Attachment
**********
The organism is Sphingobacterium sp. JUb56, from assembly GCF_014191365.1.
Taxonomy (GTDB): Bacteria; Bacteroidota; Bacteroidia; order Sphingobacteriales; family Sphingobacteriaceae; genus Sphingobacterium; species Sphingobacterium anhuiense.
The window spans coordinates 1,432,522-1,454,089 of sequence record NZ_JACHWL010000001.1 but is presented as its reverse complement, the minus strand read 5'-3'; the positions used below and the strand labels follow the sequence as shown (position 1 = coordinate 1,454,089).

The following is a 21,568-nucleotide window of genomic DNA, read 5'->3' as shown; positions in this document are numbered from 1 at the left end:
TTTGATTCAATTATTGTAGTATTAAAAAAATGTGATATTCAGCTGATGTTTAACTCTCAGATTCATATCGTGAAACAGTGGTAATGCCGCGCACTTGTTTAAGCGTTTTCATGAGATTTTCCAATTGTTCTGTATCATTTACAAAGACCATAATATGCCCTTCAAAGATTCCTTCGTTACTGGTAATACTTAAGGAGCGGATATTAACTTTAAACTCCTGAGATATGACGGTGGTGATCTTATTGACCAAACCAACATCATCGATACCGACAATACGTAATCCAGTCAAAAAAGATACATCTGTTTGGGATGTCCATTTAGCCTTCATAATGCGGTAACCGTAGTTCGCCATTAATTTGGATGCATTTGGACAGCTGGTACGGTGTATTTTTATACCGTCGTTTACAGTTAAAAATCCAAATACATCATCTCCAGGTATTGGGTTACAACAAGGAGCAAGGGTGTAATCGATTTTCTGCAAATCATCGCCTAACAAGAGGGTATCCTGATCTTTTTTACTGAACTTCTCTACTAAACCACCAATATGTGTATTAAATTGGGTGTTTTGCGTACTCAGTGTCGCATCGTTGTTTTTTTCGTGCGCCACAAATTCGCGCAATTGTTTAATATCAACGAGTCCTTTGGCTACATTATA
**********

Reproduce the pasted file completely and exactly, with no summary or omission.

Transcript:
The organism is Sphingobacterium sp. JUb56, from assembly GCF_014191365.1.
Taxonomy (GTDB): Bacteria; Bacteroidota; Bacteroidia; order Sphingobacteriales; family Sphingobacteriaceae; genus Sphingobacterium; species Sphingobacterium anhuiense.
The window spans coordinates 1,432,522-1,454,089 of sequence record NZ_JACHWL010000001.1 but is presented as its reverse complement, the minus strand read 5'-3'; the positions used below and the strand labels follow the sequence as shown (position 1 = coordinate 1,454,089).

The following is a 21,568-nucleotide window of genomic DNA, read 5'->3' as shown; positions in this document are numbered from 1 at the left end:
TTTGATTCAATTATTGTAGTATTAAAAAAATGTGATATTCAGCTGATGTTTAACTCTCAGATTCATATCGTGAAACAGTGGTAATGCCGCGCACTTGTTTAAGCGTTTTCATGAGATTTTCCAATTGTTCTGTATCATTTACAAAGACCATAATATGCCCTTCAAAGATTCCTTCGTTACTGGTAATACTTAAGGAGCGGATATTAACTTTAAACTCCTGAGATATGACGGTGGTGATCTTATTGACCAAACCAACATCATCGATACCGACAATACGTAATCCAGTCAAAAAAGATACATCTGTTTGGGATGTCCATTTAGCCTTCATAATGCGGTAACCGTAGTTCGCCATTAATTTGGATGCATTTGGACAGCTGGTACGGTGTATTTTTATACCGTCGTTTACAGTTAAAAATCCAAATACATCATCTCCAGGTATTGGGTTACAACAAGGAGCAAGGGTGTAATCGATTTTCTGCAAATCATCGCCTAACAAGAGGGTATCCTGATCTTTTTTACTGAACTTCTCTACTAAACCACCAATATGTGTATTAAATTGGGTGTTTTGCGTACTCAGTGTCGCATCGTTGTTTTTTTCGTGCGCCACAAATTCGCGCAATTGTTTAATATCAACGAGTCCTTTGGCTACATTATA